We would also remind you that, as per the blogging terms and conditions, posts will be declined if it contains promotional links, or there are financial incentives behind a post. As above, we won’t publish posts that are not of direct interest to our readers or too niche. We won’t accept anything that endorses a product or reads like a publicity post. The guidelines below are sent to all new and prospective bloggers from the outset. They are designed to help you understand what works best on our platform and to know what won’t work.
The strike against The Huffington Post represents a technique for gaining visibility employed by journalists that sought to assert a vision of the field itself. The Huffington Post’s employees and contributors aggregate and present information to make it visible to the public. At the same time, through their contributions to The Huffington Post, these journalists and writers intend to increase the visibility of their own profiles or causes. The strike against The Huffington Post employs the same logic of visibility to gain recognition not only for the contributions of unpaid writers, but also to assert a particular conception of journalism.
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They tend to function like rumors.” (p. 24) Dayan’s conception of new media delimits it to two roles, either, anticipating the “monstrations” of central television or responding to them. (p. 20) Premonstration and remonstration are important concepts in understanding the relationship between traditional and new media with regard to their presentation of news. However, the division of labor proposed by Dayan omits types of publicness enabled through new media, the role of new online gatekeepers, and strategies that do not rely on a relationship to print or television.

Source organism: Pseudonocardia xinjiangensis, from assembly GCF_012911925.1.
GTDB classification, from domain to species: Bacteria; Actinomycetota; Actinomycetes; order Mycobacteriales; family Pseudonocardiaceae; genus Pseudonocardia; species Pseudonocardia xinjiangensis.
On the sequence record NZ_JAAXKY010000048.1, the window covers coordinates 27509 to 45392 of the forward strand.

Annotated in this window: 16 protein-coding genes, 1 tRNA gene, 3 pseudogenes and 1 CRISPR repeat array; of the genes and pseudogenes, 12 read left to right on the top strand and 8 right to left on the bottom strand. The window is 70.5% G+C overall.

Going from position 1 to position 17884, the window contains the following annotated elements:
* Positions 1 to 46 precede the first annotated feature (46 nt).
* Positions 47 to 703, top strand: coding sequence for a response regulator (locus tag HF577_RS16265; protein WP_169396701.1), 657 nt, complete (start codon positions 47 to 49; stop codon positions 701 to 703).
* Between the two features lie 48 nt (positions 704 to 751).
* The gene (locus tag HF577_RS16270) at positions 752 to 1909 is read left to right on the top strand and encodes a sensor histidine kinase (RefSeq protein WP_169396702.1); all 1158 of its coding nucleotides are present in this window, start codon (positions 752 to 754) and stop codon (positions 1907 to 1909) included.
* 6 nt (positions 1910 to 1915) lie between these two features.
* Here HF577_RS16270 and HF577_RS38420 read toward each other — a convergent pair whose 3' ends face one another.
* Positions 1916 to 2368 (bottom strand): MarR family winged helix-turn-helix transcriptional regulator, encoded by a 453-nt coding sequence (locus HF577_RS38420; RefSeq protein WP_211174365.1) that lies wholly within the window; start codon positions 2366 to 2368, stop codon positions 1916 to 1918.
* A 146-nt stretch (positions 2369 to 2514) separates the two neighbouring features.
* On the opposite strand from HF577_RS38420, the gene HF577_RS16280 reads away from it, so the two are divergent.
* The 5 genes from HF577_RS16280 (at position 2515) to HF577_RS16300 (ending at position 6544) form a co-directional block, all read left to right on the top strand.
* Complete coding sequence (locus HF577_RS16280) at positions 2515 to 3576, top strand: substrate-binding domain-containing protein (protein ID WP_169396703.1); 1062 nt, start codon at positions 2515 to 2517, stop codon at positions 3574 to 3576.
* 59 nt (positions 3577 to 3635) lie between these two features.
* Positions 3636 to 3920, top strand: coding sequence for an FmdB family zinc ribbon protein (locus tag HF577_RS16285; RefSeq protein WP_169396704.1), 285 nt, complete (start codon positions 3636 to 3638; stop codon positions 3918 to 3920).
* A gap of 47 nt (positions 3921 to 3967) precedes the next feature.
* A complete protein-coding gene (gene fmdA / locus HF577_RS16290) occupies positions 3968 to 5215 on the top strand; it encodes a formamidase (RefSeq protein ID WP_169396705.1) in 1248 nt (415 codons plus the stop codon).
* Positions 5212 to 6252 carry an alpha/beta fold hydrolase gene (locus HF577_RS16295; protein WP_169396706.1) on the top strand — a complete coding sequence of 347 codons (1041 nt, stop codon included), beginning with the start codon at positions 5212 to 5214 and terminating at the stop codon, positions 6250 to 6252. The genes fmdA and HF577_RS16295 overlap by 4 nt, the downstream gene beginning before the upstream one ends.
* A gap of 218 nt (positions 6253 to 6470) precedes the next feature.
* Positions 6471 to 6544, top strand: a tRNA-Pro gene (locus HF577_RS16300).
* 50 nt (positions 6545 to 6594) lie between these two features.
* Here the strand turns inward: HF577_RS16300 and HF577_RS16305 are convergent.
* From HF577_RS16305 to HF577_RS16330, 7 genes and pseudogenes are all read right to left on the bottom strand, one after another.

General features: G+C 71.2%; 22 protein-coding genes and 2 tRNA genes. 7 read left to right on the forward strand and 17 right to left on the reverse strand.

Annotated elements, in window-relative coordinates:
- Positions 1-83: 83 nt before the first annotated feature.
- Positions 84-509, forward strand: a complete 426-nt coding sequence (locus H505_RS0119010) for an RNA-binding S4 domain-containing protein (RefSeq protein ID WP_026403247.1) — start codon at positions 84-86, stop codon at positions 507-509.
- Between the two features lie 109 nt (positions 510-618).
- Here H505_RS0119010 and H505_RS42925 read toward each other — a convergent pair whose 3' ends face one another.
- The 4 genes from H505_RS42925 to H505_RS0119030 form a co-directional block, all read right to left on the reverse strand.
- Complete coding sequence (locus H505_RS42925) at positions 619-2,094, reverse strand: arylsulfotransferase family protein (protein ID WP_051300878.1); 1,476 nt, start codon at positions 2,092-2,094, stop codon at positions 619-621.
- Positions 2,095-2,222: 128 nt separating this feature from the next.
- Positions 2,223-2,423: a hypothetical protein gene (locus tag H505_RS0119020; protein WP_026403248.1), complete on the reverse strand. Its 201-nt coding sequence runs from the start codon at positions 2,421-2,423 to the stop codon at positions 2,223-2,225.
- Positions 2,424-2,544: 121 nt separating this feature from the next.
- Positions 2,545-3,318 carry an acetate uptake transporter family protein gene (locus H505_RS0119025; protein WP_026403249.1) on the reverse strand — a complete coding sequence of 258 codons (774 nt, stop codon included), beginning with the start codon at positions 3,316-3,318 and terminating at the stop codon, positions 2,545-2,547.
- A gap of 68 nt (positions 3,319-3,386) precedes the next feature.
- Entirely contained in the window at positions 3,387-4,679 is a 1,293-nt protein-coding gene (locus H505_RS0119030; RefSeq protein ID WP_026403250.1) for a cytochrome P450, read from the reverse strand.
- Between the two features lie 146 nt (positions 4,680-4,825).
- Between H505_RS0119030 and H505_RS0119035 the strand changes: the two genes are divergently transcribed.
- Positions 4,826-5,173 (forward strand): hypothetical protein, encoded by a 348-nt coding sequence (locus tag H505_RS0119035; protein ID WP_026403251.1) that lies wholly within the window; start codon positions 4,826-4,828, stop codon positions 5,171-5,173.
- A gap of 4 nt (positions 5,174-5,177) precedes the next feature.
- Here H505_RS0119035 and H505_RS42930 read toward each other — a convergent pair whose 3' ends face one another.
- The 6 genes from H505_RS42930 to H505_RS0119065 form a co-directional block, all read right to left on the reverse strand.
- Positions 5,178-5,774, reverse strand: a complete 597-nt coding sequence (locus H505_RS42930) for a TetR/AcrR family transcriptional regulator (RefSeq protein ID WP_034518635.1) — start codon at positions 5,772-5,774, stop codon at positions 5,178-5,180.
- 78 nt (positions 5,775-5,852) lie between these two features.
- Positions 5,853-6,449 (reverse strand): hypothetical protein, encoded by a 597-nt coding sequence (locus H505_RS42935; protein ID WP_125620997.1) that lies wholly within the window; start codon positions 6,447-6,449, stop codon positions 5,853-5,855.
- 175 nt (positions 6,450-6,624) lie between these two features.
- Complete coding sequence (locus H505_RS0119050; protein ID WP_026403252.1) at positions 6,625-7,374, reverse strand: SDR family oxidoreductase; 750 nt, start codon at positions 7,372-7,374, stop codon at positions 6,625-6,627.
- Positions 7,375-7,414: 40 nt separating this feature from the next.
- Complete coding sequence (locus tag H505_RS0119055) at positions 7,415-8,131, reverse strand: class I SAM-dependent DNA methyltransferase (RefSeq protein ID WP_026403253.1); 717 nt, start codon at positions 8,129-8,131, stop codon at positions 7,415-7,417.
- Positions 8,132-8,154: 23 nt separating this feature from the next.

The site has received some serious criticism over the last couple of years, due to their lack of fact checking, their bias, and the fact that they don’t pay their writers. You won’t be blogging for a profit directly, you’ll be blogging for the link and for traffic and name recognition. The Huffington Post is one of the largest sites on the web today. They publish dozens of articles per day, and they have an interesting reputation. They’re leaning towards the liberal site of the political spectrum, and while they cover news and current events, they also have a significant amount of opinion publications.
When something like this happens, it’s easy to simply focus on why one company made one decision. But this development at HuffPo is much bigger than that. It’s likely the start of a trend away from mass platforms full of free-contributor content. And if you’re sad about that, blame Donald Trump. Whether you’re happy or sad about the end of free HuffPo content, it’s important to understand what this change signifies in the marketplace.
If you send your pitch through an agent, PR person, or anyone else, HuffPost will not accept it. This article exists as part of the online archive for HuffPost India, which closed in 2020. If you have questions or concerns about this article, please
You don’t want to put too many eggs in one basket — especially a basket you don’t control. I’m so glad you’re feeling confident and I totally agree with you, what’s the worst that can happen. But also, what’s the best that can happen! I didn’t get a yes the first time I submitted but I tried again.